Tag Archives: money

Kids and Allowances: What Do They Pay For?

Allowance Game
Photo by Mike Baehr, CC BY-NC-SA 2.0

Yes, we give our kids an allowance. Yes, they also have chores – but the allowance is not tied to the chores (they lose electronics or other privileges if chores are a problem).

How much? Right now, our 9-year-old gets $5 per week, 12-year-old gets $10 per week, and 14-year-old gets $15 per week.

How do they get it? 12 and 14 get theirs direct-deposited into a bank account with a debit card. 9 gets $3 per week direct-deposited into savings (her choice), and $2 per week in cash (she doesn’t have a lot of expenses but likes the occasional candy or soda).

Now, my question to you, if your kids also get an allowance or have some sort of income, is what do your kids pay for vs. what you pay for?

Our kids can spend their money on fun stuff: candy, sodas, books, magazines, music, posters, etc. But they are also supposed to pay for things like birthday gifts for friends and smaller expenses at school (school dances, smaller field trip and supply fees, additional school supplies, drum sticks).

We’ve also started giving a seasonal clothing allowance for the older two, although I’m still trying to figure out what is the best amount. So they pay for their own clothes out of that, unless something comes up like an urgent need for a new winter coat, or having NO SHOES that fit any more.

OK, that kind of sounds like I have our system figured out. But I don’t entirely, and I suspect high school is going to shake things up a bit, and we’re going to have to figure out where to re-draw the lines between what we pay for and what they need to budget for.

What do you do?


 

Yes, it’s been a while. What have I been up to? Lots of hiking this summer. I’m hiking for my health and because I love it!  I post hike reports and photos at the Portland Hikers Forums (latest post). I’ve also been traveling with my family – family reunions, Yosemite, and the Oregon Coast.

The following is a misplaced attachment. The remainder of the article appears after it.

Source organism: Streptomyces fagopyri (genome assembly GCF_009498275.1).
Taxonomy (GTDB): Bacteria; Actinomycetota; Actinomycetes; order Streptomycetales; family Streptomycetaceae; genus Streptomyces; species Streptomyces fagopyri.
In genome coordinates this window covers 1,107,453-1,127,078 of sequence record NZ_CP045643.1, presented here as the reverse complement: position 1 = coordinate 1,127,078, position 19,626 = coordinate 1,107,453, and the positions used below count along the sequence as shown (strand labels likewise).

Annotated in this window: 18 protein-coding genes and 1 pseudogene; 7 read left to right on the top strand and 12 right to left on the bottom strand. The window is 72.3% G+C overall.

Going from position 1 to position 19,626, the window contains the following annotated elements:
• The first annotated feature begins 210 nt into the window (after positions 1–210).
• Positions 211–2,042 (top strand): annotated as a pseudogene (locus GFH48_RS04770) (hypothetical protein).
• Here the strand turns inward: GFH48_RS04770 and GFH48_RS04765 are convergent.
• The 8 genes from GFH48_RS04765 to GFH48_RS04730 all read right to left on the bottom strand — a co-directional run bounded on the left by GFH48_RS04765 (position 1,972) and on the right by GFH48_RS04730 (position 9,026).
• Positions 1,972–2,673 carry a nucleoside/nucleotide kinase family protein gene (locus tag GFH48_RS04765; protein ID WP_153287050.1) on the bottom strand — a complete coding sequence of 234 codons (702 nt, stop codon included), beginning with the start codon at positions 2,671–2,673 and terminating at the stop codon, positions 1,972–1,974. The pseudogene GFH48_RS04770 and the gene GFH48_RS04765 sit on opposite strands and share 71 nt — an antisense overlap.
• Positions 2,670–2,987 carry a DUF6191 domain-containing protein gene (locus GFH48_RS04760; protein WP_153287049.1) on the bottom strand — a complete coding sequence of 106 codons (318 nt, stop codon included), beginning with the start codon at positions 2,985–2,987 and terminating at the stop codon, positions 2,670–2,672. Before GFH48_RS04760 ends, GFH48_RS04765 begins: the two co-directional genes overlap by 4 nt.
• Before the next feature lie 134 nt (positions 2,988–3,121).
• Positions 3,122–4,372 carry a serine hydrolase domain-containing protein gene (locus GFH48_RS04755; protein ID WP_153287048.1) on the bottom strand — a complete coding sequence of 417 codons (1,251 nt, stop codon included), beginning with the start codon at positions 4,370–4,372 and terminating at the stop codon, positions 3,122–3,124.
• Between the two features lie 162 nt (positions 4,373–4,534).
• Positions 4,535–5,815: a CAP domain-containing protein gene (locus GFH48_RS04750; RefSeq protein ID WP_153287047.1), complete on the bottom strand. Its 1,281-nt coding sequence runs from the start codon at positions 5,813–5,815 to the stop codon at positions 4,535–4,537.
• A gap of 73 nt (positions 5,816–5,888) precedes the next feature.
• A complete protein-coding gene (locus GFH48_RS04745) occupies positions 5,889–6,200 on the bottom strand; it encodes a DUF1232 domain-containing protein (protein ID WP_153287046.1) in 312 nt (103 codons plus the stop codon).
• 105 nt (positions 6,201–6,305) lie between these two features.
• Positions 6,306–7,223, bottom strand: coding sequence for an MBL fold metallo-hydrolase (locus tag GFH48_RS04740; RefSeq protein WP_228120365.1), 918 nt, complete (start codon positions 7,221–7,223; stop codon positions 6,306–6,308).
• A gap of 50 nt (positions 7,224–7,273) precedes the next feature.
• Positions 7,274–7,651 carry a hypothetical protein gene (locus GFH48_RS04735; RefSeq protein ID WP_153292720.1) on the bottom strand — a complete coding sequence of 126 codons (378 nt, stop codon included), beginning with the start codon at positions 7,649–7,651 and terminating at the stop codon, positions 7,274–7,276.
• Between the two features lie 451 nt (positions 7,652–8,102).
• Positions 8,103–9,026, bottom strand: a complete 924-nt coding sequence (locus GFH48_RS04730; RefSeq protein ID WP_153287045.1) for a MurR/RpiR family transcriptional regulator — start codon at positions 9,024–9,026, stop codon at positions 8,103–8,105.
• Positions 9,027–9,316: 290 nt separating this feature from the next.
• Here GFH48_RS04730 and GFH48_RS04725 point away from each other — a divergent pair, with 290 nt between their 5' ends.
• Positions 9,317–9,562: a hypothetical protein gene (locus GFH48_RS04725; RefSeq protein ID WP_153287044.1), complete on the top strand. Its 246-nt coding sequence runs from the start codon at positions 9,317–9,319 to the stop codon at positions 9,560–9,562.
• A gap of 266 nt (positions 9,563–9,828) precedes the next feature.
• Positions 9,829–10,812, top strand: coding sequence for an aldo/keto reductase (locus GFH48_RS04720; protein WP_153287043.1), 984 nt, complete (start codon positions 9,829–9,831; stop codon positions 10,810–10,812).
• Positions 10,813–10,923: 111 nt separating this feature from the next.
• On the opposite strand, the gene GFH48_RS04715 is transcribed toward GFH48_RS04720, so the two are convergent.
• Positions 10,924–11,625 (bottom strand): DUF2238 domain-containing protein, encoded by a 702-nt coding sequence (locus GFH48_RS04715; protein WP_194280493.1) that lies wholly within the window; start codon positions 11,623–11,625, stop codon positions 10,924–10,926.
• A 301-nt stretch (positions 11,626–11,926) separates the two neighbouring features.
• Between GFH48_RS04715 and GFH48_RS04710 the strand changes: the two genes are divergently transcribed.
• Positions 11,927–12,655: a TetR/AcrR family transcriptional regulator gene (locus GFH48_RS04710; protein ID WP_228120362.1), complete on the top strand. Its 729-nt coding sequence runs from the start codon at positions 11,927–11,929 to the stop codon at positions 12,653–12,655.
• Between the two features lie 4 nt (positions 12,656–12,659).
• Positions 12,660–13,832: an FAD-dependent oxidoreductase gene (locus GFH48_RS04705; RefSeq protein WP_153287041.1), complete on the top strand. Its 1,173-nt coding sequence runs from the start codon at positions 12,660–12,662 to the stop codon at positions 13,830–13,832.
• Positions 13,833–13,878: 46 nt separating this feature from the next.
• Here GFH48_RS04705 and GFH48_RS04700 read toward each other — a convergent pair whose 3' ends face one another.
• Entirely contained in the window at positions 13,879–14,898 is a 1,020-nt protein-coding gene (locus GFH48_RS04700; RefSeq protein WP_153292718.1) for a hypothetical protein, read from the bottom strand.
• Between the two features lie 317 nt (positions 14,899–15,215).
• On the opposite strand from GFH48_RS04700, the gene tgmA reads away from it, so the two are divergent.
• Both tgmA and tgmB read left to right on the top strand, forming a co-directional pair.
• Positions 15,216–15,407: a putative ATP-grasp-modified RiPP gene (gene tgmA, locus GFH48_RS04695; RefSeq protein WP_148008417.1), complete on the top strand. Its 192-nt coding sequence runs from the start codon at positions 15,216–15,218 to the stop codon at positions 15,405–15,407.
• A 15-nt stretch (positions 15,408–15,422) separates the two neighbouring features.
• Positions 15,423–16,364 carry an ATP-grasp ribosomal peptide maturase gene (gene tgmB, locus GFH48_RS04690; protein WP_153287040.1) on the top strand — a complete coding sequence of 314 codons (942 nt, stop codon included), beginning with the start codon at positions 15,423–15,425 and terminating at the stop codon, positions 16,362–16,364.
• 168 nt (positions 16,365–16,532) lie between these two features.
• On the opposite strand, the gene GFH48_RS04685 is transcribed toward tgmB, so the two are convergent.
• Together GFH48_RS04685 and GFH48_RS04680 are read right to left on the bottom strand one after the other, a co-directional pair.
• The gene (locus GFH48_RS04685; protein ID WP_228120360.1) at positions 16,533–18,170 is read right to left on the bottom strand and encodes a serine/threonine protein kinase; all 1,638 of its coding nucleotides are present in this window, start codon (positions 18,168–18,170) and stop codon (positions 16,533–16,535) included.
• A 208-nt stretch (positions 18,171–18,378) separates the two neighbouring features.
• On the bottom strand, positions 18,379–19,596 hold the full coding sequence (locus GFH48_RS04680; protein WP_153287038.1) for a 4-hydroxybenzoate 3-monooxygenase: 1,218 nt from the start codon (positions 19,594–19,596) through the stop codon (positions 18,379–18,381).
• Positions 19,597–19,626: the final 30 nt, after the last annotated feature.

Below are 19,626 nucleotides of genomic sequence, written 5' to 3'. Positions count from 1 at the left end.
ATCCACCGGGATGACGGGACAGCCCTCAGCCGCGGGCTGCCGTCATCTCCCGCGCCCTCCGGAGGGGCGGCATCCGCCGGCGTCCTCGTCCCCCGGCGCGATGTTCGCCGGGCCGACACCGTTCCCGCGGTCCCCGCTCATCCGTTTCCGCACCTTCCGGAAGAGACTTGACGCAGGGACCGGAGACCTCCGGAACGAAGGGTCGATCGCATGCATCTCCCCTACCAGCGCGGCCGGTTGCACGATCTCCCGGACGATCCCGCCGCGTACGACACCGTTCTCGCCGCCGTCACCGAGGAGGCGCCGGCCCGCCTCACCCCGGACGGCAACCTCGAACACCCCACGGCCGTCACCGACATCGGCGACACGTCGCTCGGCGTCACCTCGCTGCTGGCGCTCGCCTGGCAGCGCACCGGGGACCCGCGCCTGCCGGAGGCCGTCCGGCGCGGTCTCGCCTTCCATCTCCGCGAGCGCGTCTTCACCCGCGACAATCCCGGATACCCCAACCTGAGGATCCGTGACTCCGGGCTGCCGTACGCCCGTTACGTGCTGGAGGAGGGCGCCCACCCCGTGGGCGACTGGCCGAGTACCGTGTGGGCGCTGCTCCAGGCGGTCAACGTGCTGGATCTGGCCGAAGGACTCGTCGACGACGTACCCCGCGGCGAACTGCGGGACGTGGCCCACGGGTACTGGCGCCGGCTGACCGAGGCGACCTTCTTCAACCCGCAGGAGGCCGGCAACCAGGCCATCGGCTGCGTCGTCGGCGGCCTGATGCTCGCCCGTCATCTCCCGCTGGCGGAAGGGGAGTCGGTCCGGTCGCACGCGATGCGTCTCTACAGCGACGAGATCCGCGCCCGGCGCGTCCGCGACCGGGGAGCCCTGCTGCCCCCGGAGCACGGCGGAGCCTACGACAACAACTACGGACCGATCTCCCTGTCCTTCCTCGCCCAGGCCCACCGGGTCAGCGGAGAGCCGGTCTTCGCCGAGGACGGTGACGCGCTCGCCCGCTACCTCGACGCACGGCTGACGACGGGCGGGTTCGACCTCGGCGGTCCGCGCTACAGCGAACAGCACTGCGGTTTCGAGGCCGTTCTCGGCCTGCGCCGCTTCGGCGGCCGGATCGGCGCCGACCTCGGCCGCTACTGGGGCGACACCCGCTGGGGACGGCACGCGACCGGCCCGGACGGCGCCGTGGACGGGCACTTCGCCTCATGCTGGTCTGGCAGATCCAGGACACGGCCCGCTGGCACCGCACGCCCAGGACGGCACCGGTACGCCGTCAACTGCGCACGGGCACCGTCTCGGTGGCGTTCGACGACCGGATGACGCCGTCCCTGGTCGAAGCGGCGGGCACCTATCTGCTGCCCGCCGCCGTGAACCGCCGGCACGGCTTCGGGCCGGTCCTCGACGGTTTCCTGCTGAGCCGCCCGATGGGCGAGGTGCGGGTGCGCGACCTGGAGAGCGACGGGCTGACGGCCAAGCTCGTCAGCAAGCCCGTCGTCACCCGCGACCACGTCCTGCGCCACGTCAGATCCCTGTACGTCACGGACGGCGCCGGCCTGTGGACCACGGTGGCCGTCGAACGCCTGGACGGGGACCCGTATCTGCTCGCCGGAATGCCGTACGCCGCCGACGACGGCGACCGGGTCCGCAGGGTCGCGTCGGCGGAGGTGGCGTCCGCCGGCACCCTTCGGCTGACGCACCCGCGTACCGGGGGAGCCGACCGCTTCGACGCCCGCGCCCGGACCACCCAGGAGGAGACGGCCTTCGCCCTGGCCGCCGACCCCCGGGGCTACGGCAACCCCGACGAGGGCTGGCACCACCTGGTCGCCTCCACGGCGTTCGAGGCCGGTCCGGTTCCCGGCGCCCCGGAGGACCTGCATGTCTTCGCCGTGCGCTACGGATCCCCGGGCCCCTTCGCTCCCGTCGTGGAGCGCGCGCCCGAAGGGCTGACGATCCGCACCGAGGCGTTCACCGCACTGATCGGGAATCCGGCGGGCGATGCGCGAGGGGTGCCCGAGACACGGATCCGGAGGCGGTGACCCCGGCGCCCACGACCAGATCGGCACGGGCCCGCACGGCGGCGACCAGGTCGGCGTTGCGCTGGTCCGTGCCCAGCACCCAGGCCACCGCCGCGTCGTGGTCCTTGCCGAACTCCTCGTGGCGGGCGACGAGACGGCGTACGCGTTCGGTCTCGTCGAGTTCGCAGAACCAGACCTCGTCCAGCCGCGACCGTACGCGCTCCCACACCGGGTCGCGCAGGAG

Sequestration and Fear

There’s a lot of talk in the U.S. about sequestration lately. If you don’t know, basically Congress agreed in 2011 to find a way to reduce the national deficit by $1.2 trillion over ten years, and that if they didn’t do this by the end of 2012, automatic spending cuts would take effect, including cuts to defense, education, human services, etc. The automatic spending cuts are the sequester. Congress agreed at the end 0f 2012 to put it off for a couple more months, but they still haven’t figured out what to do, so the sequester is once again looming.

People across the political spectrum are angry and/or fearful about this. I agree that it’s not a pleasant prospect, especially for those who get any part of their income through the federal government. I work in education myself, and although I’m not aware of any immediate threat from the sequester, it’s always possible that the cuts will trickle down in some way.

And regardless of my own status, the cuts will hurt people. I’m aware of that. But even so, my choice is to reject fear. Because we will get through this, and maybe it really will force Congress to act, which was the point of the thing in the first place.

You see, we’ve been through hard times. We’re a little better off now, but at various times, we’ve been poor, out-of-work, or on public assistance. We’ve gotten food from food banks. We’ve endured daily calls from bill collectors, and on occasion we still have to fend them off for a few days, or wait until the very last possible moment to pay the water bill.

We made it through. And we’ll make it through again if we have to. I know how to stretch our budget with scratch-made soup and home-grown veggies, and I’m going to keep on riding my bike. But I won’t fear what might happen.